By Gino Blefari
This week my travels took me to the Great State of Texas for a visit with the Berkshire Hathaway HomeServices PenFed Realty Texas team in Dallas and the HSF Affiliates LLC IT group in Houston. Usually, this would be the time during “Thoughts on Leadership” when I would describe what happened over the course of the past few days. But for this post, in honor of the upcoming Memorial Day holiday and its spirit of remembrance and reverence, I want to tell a tale that isn’t my own.
I recently read “Talk like TED” by Carmine Gallo, all about ways to deliver a more impactful speech. The book inspired me to watch some of the best from TED, an organization that brings together the world’s most thought-provoking minds to present on any number of subjects from the emotions of chimpanzees to the poor design of city flags. Last year, TED featured Wes Moore, who spoke about “How to Talk to Veterans about the War.”
Moore was a former U.S. Army captain and paratrooper, a valiant leader who admitted with surprising candor at the beginning of his speech, “I didn’t go to the army because I wanted to go to war.” Moore had been a disciplinary problem for his mother from an early age and so, in an effort to rehabilitate her son, she sent him off to military school, thinking that might do the trick.
And it did. It was at military school that Moore realized he was “part of something bigger, part of team.” Here he came to learn “leadership wasn’t just a punch line but an actual core part of the experience.”
However, after school, while Moore’s military friends were being sent to places “people couldn’t point out on a map,” Moore went overseas to study at Oxford University. As he learned about history from textbooks, his former comrades were making history miles from his classroom. This didn’t sit well with the military-trained student.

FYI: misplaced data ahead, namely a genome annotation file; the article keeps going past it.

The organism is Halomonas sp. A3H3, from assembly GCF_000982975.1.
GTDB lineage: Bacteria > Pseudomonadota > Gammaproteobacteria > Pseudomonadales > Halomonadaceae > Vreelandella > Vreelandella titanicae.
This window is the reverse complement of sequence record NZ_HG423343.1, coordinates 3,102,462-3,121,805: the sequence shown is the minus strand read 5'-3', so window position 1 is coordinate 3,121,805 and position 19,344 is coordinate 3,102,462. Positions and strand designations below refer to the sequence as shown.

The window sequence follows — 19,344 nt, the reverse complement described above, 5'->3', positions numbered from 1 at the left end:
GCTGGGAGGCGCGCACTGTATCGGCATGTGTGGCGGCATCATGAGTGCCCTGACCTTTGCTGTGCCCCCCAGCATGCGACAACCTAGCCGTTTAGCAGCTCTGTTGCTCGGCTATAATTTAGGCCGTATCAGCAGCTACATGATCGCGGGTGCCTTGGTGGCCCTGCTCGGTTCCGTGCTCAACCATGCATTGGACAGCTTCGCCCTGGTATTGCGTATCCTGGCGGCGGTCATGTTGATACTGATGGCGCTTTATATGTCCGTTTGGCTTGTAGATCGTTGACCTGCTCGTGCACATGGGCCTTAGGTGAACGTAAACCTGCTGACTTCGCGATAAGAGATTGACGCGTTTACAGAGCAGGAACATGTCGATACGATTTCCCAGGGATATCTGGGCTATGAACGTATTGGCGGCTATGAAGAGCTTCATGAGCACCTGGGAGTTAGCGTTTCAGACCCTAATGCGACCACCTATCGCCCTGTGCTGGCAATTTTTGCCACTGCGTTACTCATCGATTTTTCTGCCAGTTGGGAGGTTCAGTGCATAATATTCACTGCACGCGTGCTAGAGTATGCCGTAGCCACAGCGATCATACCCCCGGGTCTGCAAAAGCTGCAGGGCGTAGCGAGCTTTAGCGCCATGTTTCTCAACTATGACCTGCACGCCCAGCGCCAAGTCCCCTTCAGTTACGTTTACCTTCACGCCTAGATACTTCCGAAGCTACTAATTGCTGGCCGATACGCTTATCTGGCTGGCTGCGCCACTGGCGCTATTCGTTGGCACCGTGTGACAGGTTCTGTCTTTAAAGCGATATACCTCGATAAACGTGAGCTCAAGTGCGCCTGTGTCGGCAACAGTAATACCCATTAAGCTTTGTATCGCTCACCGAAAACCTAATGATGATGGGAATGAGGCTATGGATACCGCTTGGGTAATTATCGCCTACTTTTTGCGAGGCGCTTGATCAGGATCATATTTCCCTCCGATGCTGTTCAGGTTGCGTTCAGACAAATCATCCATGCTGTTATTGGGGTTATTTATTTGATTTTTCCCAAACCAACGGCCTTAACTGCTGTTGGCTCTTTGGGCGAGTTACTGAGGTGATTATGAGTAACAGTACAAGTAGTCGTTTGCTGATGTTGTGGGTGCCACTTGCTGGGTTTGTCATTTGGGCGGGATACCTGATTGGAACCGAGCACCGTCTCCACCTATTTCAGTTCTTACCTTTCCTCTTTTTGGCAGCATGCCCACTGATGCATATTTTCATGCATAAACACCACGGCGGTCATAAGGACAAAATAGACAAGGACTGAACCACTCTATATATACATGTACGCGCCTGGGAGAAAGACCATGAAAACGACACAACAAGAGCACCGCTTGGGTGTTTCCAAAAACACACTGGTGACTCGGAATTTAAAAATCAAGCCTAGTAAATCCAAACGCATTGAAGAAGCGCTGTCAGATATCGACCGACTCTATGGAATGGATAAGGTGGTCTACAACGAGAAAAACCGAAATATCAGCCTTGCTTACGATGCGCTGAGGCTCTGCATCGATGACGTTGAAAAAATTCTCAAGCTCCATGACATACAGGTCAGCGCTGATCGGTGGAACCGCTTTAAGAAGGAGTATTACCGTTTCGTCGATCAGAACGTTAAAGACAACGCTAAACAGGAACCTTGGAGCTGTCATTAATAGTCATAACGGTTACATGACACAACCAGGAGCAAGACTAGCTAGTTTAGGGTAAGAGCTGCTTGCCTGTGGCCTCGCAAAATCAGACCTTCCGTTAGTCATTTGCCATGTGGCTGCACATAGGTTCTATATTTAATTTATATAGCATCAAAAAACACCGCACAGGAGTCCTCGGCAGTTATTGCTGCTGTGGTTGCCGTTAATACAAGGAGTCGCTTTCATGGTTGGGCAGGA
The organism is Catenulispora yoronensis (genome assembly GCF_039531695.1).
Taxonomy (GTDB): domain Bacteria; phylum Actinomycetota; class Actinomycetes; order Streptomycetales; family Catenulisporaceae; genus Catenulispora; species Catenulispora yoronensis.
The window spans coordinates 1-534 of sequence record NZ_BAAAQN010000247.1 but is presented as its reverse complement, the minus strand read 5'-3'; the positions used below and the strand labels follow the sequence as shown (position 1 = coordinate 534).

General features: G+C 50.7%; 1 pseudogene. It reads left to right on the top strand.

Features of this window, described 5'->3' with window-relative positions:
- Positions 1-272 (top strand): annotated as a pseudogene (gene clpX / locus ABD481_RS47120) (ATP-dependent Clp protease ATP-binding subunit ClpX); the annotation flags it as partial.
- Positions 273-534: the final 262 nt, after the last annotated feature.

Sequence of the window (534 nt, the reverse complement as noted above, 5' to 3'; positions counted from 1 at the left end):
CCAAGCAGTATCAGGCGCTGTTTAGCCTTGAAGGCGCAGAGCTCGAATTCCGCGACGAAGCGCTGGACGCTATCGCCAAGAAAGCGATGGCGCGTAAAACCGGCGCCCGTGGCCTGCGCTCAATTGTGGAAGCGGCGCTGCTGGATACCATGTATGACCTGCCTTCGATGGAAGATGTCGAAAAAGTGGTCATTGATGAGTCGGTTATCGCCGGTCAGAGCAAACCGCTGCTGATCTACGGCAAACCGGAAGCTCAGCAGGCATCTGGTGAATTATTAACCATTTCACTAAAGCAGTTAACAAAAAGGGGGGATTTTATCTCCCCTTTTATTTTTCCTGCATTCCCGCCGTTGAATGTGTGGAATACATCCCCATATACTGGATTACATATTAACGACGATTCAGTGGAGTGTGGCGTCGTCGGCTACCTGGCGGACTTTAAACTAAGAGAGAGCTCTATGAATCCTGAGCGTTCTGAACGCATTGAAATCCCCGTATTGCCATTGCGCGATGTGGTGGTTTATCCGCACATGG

After earning a Master of Letters in International Relations from Oxford, Moore served in Afghanistan. When he returned home after his tour of duty, he faced a harsh new reality. As he mentions in his talk, Moore was most surprised about those who simply told him “thank you for your service.” The phrase, as he explains, often rings hollow for soldiers wanting more than gratitude. “For so many people as they come back home, the war keeps playing out in their mind and memories,” Moore explains. “It’s not easy to fall back into a sense of normality because the whole normal has changed.”
So, what’s the message? Instead of thankfulness, Moore says veterans just want to be heard. “Thank you for your service needs to be more than just a quote break,” he says. Like Moore, many returning veterans have a story to tell and want an audience who will listen. And for those soldiers who lost their lives in battle, on this Memorial Day, let’s not only thank these brave fighters for their service but also remember that their lives now represent stories left untold.